The President has declared May 5, 2019 as Missing and Murdered American Indians and Alaska Natives Awareness Day Visit disclaimer page . Among the diverse populations affected by human trafficking, indigenous peoples worldwide are at particular risk for both sex trafficking and labor trafficking. The HHS Administration for Native Americans (ANA) notes that American Indian, Alaska Native, Native Hawaiian, and Pacific Islander women and girls are at higher risk for experiencing sex trafficking.
The Proclamation states that:
"Too many American Indians and Alaska Natives are the victims of abuse, sexual exploitation, or murder—or are missing from their communities. Some of those missing may be victims of human trafficking. We must work together as a Nation to correct these injustices and ensure the safety of all Americans, particularly our most vulnerable populations."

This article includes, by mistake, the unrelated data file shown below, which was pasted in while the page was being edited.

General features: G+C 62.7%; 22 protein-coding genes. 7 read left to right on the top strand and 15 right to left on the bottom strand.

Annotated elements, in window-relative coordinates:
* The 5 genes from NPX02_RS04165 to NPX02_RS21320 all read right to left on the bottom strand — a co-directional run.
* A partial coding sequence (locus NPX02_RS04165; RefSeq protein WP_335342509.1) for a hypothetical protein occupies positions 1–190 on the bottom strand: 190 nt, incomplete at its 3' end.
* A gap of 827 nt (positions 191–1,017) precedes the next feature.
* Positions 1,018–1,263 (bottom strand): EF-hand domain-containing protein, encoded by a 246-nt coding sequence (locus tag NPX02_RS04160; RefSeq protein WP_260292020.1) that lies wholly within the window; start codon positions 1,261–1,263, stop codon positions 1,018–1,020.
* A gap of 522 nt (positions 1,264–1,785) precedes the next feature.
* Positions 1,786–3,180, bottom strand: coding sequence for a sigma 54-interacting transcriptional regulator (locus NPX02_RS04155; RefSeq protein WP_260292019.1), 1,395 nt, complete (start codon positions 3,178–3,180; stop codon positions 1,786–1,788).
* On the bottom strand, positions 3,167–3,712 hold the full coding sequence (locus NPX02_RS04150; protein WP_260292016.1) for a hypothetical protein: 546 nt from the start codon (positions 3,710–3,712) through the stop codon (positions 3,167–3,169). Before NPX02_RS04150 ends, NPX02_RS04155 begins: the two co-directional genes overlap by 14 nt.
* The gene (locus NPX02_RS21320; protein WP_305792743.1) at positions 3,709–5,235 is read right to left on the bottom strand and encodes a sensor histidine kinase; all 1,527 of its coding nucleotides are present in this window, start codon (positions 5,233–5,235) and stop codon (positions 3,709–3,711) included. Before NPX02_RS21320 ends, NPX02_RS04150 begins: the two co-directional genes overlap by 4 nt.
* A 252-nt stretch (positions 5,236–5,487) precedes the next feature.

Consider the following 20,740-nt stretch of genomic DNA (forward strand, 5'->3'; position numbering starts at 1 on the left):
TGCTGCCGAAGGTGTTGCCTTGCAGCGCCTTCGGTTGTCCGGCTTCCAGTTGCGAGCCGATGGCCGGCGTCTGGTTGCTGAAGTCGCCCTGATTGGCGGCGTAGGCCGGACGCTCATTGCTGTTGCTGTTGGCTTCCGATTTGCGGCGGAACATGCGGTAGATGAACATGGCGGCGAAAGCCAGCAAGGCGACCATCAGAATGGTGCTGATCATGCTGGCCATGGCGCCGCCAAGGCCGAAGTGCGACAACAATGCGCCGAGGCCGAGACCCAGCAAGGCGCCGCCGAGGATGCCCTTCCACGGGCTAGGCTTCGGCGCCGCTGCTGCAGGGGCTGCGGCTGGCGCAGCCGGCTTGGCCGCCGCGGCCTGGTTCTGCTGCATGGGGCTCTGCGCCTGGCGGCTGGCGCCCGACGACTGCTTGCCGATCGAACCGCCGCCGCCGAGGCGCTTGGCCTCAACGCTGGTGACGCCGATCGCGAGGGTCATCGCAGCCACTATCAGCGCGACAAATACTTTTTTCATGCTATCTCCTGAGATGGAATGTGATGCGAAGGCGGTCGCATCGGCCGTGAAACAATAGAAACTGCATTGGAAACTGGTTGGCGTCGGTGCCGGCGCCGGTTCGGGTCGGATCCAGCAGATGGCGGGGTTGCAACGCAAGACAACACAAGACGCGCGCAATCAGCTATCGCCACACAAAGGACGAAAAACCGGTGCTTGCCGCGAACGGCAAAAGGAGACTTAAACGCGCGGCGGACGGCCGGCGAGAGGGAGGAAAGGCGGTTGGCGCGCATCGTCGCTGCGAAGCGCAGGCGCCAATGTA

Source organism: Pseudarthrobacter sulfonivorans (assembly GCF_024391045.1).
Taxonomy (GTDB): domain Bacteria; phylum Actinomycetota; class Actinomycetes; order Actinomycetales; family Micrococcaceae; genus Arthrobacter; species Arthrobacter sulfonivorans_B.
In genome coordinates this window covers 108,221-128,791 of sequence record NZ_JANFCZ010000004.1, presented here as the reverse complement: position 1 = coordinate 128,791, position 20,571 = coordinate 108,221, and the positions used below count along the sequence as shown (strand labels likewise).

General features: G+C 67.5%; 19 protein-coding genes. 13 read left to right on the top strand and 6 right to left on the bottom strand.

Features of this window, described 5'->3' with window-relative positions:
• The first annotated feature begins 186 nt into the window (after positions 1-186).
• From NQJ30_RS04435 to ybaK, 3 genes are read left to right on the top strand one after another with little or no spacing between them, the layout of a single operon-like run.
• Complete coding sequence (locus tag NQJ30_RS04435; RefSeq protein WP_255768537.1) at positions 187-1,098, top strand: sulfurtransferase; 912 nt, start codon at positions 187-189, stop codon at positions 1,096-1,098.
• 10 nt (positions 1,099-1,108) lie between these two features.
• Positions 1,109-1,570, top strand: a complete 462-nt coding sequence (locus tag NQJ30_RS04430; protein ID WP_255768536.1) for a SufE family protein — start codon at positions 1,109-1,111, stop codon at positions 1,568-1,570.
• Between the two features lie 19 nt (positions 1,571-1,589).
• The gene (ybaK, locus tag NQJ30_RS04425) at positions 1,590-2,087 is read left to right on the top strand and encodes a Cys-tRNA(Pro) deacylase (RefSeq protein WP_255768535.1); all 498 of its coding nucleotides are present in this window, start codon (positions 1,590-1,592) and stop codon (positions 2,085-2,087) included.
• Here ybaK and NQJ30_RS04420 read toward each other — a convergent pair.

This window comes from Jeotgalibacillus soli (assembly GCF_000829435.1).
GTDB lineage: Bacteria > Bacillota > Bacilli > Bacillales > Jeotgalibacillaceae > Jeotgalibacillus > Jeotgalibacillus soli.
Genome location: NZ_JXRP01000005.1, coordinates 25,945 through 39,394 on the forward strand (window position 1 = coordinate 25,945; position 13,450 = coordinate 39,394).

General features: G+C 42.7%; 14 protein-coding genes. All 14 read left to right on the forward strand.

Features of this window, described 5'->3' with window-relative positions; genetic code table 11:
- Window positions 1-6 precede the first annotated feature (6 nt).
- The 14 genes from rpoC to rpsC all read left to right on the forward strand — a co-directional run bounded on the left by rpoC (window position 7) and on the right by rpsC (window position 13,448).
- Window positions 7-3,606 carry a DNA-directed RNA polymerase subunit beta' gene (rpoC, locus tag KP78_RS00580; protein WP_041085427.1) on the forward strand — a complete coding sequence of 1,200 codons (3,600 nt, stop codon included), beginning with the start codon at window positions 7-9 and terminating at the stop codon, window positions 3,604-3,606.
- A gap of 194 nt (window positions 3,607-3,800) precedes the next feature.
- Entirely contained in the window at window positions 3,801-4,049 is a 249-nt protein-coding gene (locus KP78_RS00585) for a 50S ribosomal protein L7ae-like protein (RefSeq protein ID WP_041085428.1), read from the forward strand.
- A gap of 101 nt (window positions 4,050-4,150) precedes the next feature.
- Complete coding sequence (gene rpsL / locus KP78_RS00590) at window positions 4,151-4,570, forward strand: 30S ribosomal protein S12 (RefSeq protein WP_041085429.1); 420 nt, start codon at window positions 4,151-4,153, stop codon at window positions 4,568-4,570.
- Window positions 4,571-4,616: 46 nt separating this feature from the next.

"Federal agencies are working more comprehensively and more collaboratively to address violent crime in Indian country, to recover the American Indian and Alaska Native women and children who have gone missing, and to find justice for those who have been murdered. As a result of these ongoing efforts, we are improving public safety, we are expanding funding and training opportunities for law enforcement in Indian country, and we are better equipping them with tools like access to criminal databases. We have also established improved protocols based on our government-to-government relationships with the tribes, and have become more transparent and accountable in our efforts."
We are proud to partner with ANA to address human trafficking in Native communities. Learn more about our recent collaborative efforts.